Insta menace

According to a health report, Instagram is the most detrimental social-networking app for young people’s mental health. We asked experts to weight the cons.

It won’t come as a surprise to many that Instagram is the most damaging social networking app for young people’s mental health, followed closely by Snapchat, according to a new report by the Royal Society for Public Health (RSPH) in the UK. Their study, #StatusofMind, surveyed around 1,500 young people aged 14 to 24 on how certain social media platforms impact health and well-being issues such as anxiety, depression, self-identity and body image. Lucky for YouTube, as it was found to have the most positive impact. On the other hand, Instagram, Snapchat, Facebook and Twitter all demonstrated negative affects overall on young people’s mental health.

Findings of the report

Matt Keracher, author of the report said that Instagram draws young women to “compare themselves against unrealistic, largely curated, filtered and Photoshopped versions of reality.” An anonymous female said in the report, “Instagram easily makes girls and women feel as if their bodies aren’t good enough as people add filters and edit their pictures in order for them to look ‘perfect.’”

Damage control

The RSPH has called for social media platforms to place a warning on images that have been digitally manipulated. Also, to introduce pop-ups on sites such as Twitter and Facebook warning users about heavy usage.

#StatusofMind concluded that while Instagram negatively affected body image, sleep patterns and added to a sense of ‘FOMO’ i.e the fear of missing out, the image app was also a positive outlet for self-expression and self-identity for many of its young users.

Expert speak

Do our experts agree with the findings of the study? “It is surely amongst the top three creating a negative impact. Simply because Instagram is not perceived as an app by many people. It’s a measuring scale of one’s identity and self-worth. You are only worth it if you look great, have many followers, likes on your pictures and more people want to follow you. Your presence is determined by your photos which makes the app mainly ‘appearance’ based,” says Mansi Hasan, Clinical Psychologist and Psychotherapist, Tobacco Treatment Specialist (Mayo Clinic, USA). Hasan has encountered many young people with behavioural/mental health problems due to Instagram in particular. They suffer from poor self-image, eating disorders, obsessive compulsive disorders, depression and anxiety and sometimes also contemplate suicide. Their age varies from 14 years to 35-40 years.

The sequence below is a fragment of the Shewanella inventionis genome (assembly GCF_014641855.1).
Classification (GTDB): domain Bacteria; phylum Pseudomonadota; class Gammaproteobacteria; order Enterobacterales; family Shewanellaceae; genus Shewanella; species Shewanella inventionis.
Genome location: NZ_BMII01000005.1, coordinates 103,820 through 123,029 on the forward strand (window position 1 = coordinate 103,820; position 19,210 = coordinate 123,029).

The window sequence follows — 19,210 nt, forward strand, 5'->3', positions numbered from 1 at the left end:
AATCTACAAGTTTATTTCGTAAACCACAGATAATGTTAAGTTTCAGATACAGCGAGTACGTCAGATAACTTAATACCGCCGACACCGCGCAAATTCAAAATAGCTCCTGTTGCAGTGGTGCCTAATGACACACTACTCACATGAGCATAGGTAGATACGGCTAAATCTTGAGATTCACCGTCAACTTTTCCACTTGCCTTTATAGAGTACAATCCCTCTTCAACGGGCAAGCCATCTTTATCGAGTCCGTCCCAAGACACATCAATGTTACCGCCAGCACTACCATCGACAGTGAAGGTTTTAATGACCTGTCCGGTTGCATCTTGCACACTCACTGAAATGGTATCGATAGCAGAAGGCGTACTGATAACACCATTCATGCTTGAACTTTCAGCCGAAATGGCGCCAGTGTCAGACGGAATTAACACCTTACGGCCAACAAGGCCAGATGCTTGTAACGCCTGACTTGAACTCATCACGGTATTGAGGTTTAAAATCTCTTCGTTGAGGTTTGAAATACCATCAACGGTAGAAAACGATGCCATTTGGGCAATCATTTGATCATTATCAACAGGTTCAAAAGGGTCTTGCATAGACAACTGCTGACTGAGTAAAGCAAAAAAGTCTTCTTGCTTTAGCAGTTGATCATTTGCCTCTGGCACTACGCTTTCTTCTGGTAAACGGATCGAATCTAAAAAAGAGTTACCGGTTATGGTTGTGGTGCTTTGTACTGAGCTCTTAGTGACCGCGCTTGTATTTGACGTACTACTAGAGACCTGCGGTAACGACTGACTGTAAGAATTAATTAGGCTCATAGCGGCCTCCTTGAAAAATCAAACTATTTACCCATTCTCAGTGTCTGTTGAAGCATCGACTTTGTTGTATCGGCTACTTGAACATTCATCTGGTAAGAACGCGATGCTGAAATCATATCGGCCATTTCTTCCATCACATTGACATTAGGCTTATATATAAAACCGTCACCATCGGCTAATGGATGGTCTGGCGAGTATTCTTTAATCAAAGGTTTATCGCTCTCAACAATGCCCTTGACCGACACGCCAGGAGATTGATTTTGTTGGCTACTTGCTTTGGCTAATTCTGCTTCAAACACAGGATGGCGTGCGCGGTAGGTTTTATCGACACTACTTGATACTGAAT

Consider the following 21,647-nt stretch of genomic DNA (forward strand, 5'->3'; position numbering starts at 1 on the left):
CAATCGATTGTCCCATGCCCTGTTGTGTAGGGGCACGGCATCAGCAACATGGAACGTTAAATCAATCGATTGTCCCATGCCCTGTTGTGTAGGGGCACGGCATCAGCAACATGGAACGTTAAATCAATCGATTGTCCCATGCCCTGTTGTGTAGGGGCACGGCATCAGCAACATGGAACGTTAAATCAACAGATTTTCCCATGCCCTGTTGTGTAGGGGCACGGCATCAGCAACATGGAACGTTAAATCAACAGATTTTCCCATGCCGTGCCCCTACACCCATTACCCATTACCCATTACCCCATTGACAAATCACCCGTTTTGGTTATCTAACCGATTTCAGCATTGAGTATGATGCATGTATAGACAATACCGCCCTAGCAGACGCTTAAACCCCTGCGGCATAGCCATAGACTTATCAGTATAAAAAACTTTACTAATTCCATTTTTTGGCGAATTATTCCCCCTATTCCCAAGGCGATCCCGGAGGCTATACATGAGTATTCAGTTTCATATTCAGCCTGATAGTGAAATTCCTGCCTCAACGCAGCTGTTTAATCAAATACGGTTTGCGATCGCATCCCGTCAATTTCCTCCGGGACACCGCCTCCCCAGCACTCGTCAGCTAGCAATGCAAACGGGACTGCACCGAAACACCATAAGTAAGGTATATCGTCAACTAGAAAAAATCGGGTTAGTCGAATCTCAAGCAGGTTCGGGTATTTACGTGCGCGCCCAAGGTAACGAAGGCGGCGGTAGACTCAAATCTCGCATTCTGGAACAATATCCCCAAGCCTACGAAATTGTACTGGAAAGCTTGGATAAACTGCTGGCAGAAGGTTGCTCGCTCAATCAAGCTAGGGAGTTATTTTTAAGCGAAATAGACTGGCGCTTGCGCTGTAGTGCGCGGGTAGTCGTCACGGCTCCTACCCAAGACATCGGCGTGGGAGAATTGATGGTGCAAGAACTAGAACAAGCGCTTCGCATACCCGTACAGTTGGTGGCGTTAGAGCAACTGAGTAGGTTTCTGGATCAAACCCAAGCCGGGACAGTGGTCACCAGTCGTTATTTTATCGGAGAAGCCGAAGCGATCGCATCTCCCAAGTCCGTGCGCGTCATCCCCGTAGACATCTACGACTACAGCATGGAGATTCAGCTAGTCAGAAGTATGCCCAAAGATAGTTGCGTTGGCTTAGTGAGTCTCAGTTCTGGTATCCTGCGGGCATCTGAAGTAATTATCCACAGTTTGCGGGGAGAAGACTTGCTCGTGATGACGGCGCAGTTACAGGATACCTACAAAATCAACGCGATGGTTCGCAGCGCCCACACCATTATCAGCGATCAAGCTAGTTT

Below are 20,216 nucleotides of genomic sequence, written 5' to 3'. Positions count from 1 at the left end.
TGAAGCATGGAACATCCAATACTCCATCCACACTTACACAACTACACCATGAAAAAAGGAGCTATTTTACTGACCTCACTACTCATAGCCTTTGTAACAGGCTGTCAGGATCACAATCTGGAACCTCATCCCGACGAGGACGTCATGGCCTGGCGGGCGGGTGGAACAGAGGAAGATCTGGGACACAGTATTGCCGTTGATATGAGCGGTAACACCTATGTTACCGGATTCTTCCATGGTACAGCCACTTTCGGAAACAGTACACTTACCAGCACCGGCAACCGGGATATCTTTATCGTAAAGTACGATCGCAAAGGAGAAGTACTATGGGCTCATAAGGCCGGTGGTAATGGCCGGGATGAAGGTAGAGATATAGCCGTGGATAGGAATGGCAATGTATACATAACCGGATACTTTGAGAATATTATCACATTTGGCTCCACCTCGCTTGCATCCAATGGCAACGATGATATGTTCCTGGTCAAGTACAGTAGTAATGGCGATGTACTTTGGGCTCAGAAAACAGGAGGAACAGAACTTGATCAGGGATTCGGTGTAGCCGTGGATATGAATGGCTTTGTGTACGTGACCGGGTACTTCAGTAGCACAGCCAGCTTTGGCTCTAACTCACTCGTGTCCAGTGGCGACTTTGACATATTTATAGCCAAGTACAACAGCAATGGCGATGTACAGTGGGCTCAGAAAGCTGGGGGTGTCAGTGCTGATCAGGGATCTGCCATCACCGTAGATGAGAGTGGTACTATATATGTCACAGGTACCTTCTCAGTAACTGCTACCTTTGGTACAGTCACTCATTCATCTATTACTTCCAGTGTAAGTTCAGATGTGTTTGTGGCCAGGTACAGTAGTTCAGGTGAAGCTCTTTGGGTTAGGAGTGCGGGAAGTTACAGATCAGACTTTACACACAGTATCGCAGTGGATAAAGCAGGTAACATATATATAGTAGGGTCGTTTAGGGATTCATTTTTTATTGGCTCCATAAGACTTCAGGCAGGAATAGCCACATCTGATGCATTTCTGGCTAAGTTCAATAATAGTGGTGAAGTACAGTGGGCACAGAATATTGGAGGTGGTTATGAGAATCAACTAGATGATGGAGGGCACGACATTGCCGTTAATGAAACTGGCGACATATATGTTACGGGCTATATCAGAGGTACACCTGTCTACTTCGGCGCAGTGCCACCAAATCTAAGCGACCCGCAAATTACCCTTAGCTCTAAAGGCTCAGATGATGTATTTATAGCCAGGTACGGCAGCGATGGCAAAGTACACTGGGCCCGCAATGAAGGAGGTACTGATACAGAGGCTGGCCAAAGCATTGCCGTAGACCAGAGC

WhatsApp, Facebook and others are as bad as Instagram

Dr Harish Shetty MD, Psychiatrist, Dr L H Hiranandani Hospital, on the other hand, disagrees that Instagram is the most harmful social networking app for young people’s mental health. “I disagree and feel that WhatsApp, Facebook as well as others are as bad as Instagram. Pictures and videos are shared along with painful phrases in other forms of social media too,” he says adding that demonising one form among the many smells of motivated vengeance.

Dr Shetty deals with patient’s behavioural issues with all forms of social media especially WhatsApp, Facebook, Snapchat and others. “Addiction, bullying and sexting are common issues. Many lose their self-esteem and also are depressed following humiliation on the net. Suicidal behaviour is also seen following emotional violence, he informs adding that girls are more affected and between the age of 12 to 30,” he adds.

Young women are more vulnerable

Hasan agrees with the survey that Instagram negatively impacts young women. She says that the main expression of Instagram is visuals. “Younger women are more vulnerable to acquiring their self-worth from their looks and approval from others. They compare themselves to others who they may perceive as more physically appealing and end up feeling inadequate themselves. Comparisons are made on basis of filters and angles while the reality may be miles apart. Also, following celebrities creates more pressure on young girls to fit the norm of ‘good looks’,” she says.

Do not demonize social media

“All social media apps are equally harmful. Those who post a lot of profile pictures or post pictures anywhere already have a low self-esteem,” opines Dr. Shetty. However, do not demonize social media. It has a lot of beneficial effects. It is a counselling space where people spontaneously share their pain and agony. Counselling follows albeit from acquaintances and friends. Solace from strangers is also better than waiting for close relatives to heal any one in pain, he says.



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